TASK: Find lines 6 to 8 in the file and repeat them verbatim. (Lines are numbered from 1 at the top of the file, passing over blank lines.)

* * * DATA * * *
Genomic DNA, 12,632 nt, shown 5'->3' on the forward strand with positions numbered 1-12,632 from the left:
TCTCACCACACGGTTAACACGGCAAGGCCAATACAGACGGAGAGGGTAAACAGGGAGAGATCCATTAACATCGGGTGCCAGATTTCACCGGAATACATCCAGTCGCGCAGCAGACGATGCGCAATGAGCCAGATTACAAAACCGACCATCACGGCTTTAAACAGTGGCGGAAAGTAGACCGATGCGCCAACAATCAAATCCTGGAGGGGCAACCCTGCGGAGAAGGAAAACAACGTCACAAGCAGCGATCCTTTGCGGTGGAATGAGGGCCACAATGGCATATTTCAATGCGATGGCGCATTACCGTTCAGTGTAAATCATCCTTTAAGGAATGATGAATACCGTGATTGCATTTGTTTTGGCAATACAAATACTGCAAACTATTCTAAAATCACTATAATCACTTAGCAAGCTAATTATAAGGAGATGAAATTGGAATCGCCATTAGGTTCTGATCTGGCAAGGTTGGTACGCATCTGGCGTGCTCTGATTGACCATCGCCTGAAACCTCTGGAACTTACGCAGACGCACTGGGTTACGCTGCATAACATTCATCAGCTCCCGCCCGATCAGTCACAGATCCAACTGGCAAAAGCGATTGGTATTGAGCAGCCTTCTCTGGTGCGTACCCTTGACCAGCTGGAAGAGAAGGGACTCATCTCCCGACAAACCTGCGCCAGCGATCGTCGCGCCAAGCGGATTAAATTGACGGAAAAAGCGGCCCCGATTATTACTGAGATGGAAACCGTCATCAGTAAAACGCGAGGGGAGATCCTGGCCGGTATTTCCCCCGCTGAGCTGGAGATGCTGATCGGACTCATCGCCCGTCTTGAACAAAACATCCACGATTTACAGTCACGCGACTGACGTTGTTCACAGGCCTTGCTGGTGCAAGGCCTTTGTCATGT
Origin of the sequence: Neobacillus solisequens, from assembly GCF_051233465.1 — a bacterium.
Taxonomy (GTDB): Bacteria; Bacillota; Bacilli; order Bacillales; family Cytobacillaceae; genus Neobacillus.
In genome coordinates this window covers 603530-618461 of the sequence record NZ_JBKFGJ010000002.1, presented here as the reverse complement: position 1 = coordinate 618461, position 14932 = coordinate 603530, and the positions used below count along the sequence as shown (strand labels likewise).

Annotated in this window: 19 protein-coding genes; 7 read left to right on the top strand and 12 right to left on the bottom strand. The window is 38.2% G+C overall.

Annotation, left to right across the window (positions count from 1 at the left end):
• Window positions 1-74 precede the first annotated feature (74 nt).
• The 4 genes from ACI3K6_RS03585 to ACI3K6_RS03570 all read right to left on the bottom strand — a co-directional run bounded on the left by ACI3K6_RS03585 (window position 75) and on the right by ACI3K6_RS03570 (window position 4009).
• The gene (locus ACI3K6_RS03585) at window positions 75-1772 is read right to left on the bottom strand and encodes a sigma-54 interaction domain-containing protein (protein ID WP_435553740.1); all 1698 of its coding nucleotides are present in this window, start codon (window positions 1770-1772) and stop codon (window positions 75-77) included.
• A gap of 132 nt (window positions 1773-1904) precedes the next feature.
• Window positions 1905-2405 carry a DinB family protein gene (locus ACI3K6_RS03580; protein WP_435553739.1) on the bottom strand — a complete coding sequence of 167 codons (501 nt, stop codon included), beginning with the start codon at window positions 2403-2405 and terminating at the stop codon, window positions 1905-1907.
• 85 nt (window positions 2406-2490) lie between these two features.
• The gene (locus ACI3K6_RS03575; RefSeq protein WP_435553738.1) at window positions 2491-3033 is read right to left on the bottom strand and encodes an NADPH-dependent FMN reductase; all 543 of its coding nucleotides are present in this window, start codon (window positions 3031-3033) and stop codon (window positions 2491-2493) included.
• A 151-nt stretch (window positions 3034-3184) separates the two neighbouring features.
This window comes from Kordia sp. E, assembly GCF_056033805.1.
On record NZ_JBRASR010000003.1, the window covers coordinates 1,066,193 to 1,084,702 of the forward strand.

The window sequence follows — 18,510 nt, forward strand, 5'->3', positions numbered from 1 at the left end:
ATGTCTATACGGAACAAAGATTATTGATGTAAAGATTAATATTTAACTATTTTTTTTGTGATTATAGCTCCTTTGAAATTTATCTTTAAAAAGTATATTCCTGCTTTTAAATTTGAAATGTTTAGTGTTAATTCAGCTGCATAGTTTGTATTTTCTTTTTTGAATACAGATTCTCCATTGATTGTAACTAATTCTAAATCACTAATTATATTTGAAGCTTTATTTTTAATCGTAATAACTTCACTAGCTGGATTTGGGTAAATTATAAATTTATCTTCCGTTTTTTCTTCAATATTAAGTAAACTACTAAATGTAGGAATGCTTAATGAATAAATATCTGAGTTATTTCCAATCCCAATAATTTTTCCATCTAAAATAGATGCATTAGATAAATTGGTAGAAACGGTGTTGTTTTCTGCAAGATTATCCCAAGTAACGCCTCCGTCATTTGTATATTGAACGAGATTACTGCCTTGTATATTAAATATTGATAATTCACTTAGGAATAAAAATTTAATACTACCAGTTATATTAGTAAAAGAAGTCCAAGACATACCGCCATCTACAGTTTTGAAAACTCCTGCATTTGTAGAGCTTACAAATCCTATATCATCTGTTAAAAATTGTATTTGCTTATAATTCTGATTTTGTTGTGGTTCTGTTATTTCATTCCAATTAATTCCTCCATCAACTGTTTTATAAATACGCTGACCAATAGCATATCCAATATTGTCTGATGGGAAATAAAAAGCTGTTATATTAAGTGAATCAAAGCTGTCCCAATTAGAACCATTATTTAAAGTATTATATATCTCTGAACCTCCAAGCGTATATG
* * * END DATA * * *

Annotated in this window: 19 protein-coding genes; 7 read left to right on the top strand and 12 right to left on the bottom strand. The window is 38.2% G+C overall.

Annotation, left to right across the window (positions count from 1 at the left end):
• Window positions 1-74 precede the first annotated feature (74 nt).